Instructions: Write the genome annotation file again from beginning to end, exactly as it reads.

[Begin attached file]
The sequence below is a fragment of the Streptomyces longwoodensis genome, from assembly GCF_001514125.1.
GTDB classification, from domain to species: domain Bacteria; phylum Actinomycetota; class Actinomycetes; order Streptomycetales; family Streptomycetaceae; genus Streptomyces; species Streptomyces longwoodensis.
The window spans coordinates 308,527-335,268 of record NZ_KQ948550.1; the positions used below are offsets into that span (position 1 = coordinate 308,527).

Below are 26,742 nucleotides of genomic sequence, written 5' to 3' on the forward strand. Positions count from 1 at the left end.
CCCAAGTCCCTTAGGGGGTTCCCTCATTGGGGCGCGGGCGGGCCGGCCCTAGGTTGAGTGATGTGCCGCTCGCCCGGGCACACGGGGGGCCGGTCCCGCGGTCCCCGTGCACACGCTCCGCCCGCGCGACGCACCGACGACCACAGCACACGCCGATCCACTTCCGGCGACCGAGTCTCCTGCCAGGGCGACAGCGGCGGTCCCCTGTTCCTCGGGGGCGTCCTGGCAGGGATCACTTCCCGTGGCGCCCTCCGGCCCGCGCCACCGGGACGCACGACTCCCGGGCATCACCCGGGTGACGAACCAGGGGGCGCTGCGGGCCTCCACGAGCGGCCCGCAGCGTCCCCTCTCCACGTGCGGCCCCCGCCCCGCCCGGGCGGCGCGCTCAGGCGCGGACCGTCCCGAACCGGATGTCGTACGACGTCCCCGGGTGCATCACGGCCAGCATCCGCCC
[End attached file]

The sequence below is a fragment of the Streptomyces longwoodensis genome, from assembly GCF_001514125.1.
GTDB classification, from domain to species: domain Bacteria; phylum Actinomycetota; class Actinomycetes; order Streptomycetales; family Streptomycetaceae; genus Streptomyces; species Streptomyces longwoodensis.
The window spans coordinates 308,527-335,268 of record NZ_KQ948550.1; the positions used below are offsets into that span (position 1 = coordinate 308,527).

Below are 26,742 nucleotides of genomic sequence, written 5' to 3' on the forward strand. Positions count from 1 at the left end.
CCCAAGTCCCTTAGGGGGTTCCCTCATTGGGGCGCGGGCGGGCCGGCCCTAGGTTGAGTGATGTGCCGCTCGCCCGGGCACACGGGGGGCCGGTCCCGCGGTCCCCGTGCACACGCTCCGCCCGCGCGACGCACCGACGACCACAGCACACGCCGATCCACTTCCGGCGACCGAGTCTCCTGCCAGGGCGACAGCGGCGGTCCCCTGTTCCTCGGGGGCGTCCTGGCAGGGATCACTTCCCGTGGCGCCCTCCGGCCCGCGCCACCGGGACGCACGACTCCCGGGCATCACCCGGGTGACGAACCAGGGGGCGCTGCGGGCCTCCACGAGCGGCCCGCAGCGTCCCCTCTCCACGTGCGGCCCCCGCCCCGCCCGGGCGGCGCGCTCAGGCGCGGACCGTCCCGAACCGGATGTCGTACGACGTCCCCGGGTGCATCACGGCCAGCATCCGCCC